Kip Moore, Dustin Lynch Bring the Heat to Nashville’s Guitar-B-Que

"Tonight we're giving you all we got," Moore said, and he urged the crowd to do the same.

Written by Annie Reuter
Kip Moore, Dustin Lynch Bring the Heat to Nashville’s Guitar-B-Que
Kip Moore; Photo by William McClintic, Courtesy WSIX

Thousands of country fans came together Wednesday night (Aug. 10) for local radio station the Big 98’s annual Guitar-B-Que to benefit St. Jude Children’s Research Hospital at Nashville’s Ascend Amphitheater. The show at the outdoor venue began shortly after 5 p.m. where the temperature was still well into the 90s, but that didn’t deter fans for coming early to see Brandy Clark and stay until 11 p.m. for headliner Kip Moore.

Moore’s 65-minute set showcased just why he is one of country music’s most impressive headline acts. Throughout his performance he held the crowd in the palm of his hand as he played tracks off his 2012 debut album Up All Night and 2015 release Wild Ones. Well aware that it was a Wednesday evening and people had to work the next day, Moore urged the audience to “forget about that shit,” let loose and party with him and they more than obliged.

“Tonight we’re giving you all we got,” he said, and he urged the crowd to do the same.

His energy never wavered throughout his set and fans were dancing along on the grass and in the seats to gritty set opener “Wild Ones” before he segued into “Lipstick,” where he sang about “Nashville country nights” as the Music City skyline was lit up behind him. While previous singles “Beer Money,” “Somethin’ ‘Bout a Truck,” “Hey Pretty Girl” and “I’m To Blame” had the crowd singing loudly, so did album cuts like “Heart’s Desire” and set closer “That Was Us.”

Prefacing fan favorite “That Was Us,” Moore thanked the audience for coming out and confessed that the song almost didn’t make the cut for his last album.

“This last song, they told us that they loved the song but it wasn’t a good idea to put this on the record because I couldn’t sing about these kinds of things,” he explained. “I come from a small town in south Georgia and I figure the way I grew up is a lot of the way you guys grew up here in Tennessee. So I said, ‘The hell with that. I’m going to make a record that I want to make!’ So, I put this song on there. This is for you guys right here.”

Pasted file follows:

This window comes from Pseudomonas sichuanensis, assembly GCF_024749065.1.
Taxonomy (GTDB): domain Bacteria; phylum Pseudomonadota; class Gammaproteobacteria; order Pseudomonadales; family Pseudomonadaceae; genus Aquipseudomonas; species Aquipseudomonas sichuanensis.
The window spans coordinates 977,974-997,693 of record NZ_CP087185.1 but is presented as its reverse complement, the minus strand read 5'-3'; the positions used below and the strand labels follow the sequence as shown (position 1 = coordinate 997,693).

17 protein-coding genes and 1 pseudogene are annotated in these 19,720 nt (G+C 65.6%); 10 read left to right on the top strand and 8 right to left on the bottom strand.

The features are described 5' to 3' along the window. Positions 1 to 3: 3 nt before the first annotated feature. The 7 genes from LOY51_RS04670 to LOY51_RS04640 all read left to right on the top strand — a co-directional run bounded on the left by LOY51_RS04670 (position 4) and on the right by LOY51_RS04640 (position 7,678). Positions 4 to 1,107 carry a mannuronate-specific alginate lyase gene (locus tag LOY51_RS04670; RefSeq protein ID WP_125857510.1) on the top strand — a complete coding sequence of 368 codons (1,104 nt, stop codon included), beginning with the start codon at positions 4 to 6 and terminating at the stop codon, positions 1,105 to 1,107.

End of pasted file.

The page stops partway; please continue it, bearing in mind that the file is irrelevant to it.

Moore frequently showcased his swagger on the funky “Cigarette” as well as an impressive cover of Jimmy Eat World’s “The Middle.” Often, the animated singer neared the edge of the stage or stood on a speaker and held out his microphone to the crowd. One highlight included his performance of current Top 15 single “Running For You” where Moore stopped singing on the last chorus only to have thousands of fans sing it back to him word for word.

Photo by William McClintic

Photo by William McClintic, Courtesy WSIX

Where Moore closed out the hot summer night, Dustin Lynch showcased his ability as a future headliner with his memorable 30-minute performance. His high-intensity show quite literally and figuratively had the audience “Seein’ Red” as his new single can attest. Mid-set, Lynch and his band were engulfed in a red spotlight. As the opening guitar riff to “Seein’ Red” began, the audience erupted into screams. Instantly, everyone was on their feet and dancing along with the catchy song.

Having been on the road with Luke Bryan for two consecutive tours, the experience was showcased in Lynch’s performance and dance moves. Donning a cowboy hat, Guns N’ Roses t-shirt, jeans and boots, Lynch worked the stage and the crowd with high energy tracks “To the Sky,” “Halo” and “Mind Reader” off his latest album, Where It’s At.

The “Seein’ Red” singer segued effortlessly from the upbeat  numbers to the ballads. His debut single “Cowboys and Angels” continues to survive the test of time while previous single “Where It’s At” began with a laidback reggae beat that only added to the song’s already fun factor.

Photo by William McClintic, Courtesy WSIX

Photo by William McClintic, Courtesy WSIX

In addition to Moore and Lynch, last night’s lineup included Bobby Bones and the Raging Idiots with Lindsay Ell and Natalie Stovall for another energetic set that included a memorable cover of Prince’s “Purple Rain,” a hilarious parody of the Presidents of the United States of America’s 1996 hit “Peaches” and the band’s own “Every Day Is A Good Day.”

Photo by William McClintic, Courtesy WSIX

Photo by William McClintic, Courtesy WSIX

Earlier, Jon Pardi showcased his traditional brand of country that had couples two-stepping along in the aisles to “Head Over Boots,” “Dirt On My Boots” and “Night Shift” while Chris Lane brought things to the other side of the spectrum with his pop and urban influenced set. Highlights included his No. 1 single “Fix” as well as a ’90s mashup with covers of the Backstreet Boys’ “I Want It That Way” and *NSYNC’s “Bye Bye Bye” complete with the iconic dance moves from the latter boy band’s music video. The only female on the roster, Brandy Clark kicked off the show with a set that highlighted her expertise as a songwriter. Songs like current single “Girl Next Door,” the unique “Stripes” and “Big Day In a Small Town” which fittingly segued into John Mellencamp’s “Small Town” left a lasting mark.

Overall a diverse night of music, Big 98’s Guitar-B-Que benefitting St. Jude Children’s Research Hospital proved that a fun night out can also raise money for a very good cause.